Despite my reminders that I am merely a lover of language, not an authority on how it should be used, readers continue to send me questions about grammar and usage.

Their reason for turning to me may be that books and periodicals that deal with usage seem remote, and quicker answers can be obtained from one who works for a daily newspaper.

Whatever their reason, I welcome such letters because my own education is enhanced when I am forced to turn to recongnized authorities for answers.

For the record, my favorite authorities, in alphabetical order, are Theodore M. Bernstein, Margaret M. Bryant, Roy H. Copperud, Bergen and Cornelia Evans, Rudolph Flesch, Wilson Follett and H. W. Fowler.

Today's first question is from G. J. Bodoh who wants to know whether it is correct to use either with more than two choices. For example, is it correct to say, "Either of the three alternatives is acceptable"?

In his useful book "American Usage: The Consensus," Copperud reports that either with more than two "is considered abnormal usage by Bernstein, rare but standard by Bryant and Evans, questionable by the American Heritage Dictionary and loose by Fowler."

For good measure, we might note that older dictionaries were loath to accept alternatives with more than two. In 1941, Merriam-Webster defined the word as "a choice of two (or, loosly, several) things." By 1965, loosely had disappeared from the Merriam-Webster definition and it had been amended to read, "one of two or more."

As you can see, it's not merely a question of "What dictionary do you read?" but "Which edition?" The language does change.

Carolyn G. Pearce of Arlington thinks the comic strip "Mary Worth" was wrong in saying, "Ash felt very badly about the misunderstanding." She asks what the experts think.

Carolyn, the experts are all over the lot on this one.

Bernstein insists that badly can be only an adverb, so that I feel badly with the meaning Mary Worth intended is wrong. If Mary's fingertips had been damaged, she might feel badly; but when one is regretful, Bernstein say he feel bad .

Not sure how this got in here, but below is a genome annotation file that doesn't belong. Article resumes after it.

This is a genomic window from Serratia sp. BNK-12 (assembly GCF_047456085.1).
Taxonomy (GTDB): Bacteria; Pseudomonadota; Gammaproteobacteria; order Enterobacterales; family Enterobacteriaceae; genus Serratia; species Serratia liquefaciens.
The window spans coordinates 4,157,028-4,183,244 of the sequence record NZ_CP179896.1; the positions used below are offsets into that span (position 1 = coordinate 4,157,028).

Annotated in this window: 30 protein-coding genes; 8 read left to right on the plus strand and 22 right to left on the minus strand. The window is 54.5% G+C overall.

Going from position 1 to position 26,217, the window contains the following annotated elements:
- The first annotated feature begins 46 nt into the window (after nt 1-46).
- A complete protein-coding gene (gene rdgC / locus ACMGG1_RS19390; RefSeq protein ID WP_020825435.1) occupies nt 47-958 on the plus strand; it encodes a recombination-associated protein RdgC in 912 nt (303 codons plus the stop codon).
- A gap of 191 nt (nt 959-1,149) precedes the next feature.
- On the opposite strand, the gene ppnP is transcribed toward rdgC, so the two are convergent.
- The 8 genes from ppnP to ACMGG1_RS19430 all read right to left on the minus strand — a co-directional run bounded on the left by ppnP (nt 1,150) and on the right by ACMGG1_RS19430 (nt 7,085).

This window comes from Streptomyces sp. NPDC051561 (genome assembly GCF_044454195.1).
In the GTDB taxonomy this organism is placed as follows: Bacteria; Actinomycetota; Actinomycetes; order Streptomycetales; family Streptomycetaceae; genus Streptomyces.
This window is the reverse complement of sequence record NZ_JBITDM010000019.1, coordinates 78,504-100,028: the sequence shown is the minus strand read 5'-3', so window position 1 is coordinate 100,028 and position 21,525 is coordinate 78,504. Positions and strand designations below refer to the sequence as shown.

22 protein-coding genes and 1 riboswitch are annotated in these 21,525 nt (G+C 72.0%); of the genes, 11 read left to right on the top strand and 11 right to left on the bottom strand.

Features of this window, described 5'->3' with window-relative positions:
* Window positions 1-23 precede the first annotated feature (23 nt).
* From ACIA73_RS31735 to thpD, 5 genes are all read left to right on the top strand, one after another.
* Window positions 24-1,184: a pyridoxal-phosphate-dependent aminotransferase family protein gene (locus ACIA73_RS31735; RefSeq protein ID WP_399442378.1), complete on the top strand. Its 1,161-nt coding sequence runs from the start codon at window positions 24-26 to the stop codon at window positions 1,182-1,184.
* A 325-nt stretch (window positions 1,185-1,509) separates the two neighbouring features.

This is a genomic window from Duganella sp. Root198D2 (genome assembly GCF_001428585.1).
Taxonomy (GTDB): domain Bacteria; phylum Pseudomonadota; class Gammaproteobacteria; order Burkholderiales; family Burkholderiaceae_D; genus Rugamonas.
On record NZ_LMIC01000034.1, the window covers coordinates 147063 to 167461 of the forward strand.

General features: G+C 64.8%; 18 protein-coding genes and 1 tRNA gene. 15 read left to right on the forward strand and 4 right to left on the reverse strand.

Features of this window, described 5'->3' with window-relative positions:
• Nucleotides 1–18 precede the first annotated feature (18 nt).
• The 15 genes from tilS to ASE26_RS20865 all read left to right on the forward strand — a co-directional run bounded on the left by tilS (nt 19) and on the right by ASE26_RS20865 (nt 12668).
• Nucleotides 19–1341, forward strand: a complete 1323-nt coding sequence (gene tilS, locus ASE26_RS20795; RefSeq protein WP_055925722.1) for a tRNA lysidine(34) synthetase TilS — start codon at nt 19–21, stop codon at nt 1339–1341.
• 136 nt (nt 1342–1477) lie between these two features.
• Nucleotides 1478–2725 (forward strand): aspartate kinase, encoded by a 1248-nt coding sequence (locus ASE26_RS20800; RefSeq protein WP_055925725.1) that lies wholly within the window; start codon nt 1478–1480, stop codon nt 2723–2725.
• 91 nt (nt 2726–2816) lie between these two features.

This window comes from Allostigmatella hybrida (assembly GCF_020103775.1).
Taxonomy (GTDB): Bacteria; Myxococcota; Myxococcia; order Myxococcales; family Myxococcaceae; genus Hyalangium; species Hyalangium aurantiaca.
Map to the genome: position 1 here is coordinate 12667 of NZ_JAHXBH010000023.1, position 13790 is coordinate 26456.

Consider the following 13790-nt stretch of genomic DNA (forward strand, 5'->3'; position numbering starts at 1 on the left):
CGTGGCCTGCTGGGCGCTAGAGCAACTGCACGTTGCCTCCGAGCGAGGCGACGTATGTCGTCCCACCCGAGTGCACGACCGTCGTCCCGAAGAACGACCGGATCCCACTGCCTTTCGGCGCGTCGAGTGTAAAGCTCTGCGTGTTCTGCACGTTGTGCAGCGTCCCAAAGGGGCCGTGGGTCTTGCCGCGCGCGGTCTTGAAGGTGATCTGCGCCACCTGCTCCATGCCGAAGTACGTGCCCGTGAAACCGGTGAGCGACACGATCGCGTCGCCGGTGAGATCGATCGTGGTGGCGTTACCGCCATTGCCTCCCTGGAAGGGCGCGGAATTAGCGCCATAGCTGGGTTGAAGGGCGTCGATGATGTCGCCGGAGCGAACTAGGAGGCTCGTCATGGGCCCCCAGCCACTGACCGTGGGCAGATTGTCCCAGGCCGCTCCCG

However: Webster recognized badly as an adjective in this construction. Random House describes it as informal. The Standard College Dictionary says it is in such common usage it can no longer be considered substandard. Copperud say bad and badly are now in such common use in this construction they can be considered interchangeable. Follett says badly is established colloquially but feel bad is strickly correct. American Heritage rejects feel badly in writing but accepts it in speech. Bryant finds the usage evenly divided. Flesch makes a distinction that utterly baffles me. He uses feel bad to describe physical discomfort and feel badly to describe regret.

Personally, I feel bad because of my age and I feel bad about the mistakes I make, except when I feel awful about the mistakes.

For example, James T. Taaffe and Tad Moore raised questioning eyebrows when I wrote recently that the computer terminal on which I write this column is so stupid that it does exactly what I tell it to do, even when I make an "inadvertent error." District Liner Taaffe pointed out, "The first appropriate definition in my Webster says that error is 'something incorrectly done through ignorance or carelessness, a mistake.' " Moore added, "Isn't inadvertent error redundant?"

If recognized authorities on language can straddle an issue of this kind, surely a schmo like me can do it, too. Fasten your seat belt and try to follow the gyrations of a man trying to wriggle out of a tight spot.

According to standard dictionaries, an error is "an act of ignorant or imprudent deviation." Typing hte for the is not an ignorant act, it is an unintentional deviation, an inadvertent deviation if you will permit me to say so, and that is the distinction I was trying to convey.

A man can't do much about the errors he makes because of ignorance, and the good Lord knows I make my share of them and pay the peralty for them. The industry jargon for this principle is GIGO: "Garbage In, Garbage Out." I just wish my computer was smart enough to recognize inadvertent errors and correct them.

Believe me, I feel bad about being redundant. In fact lousy.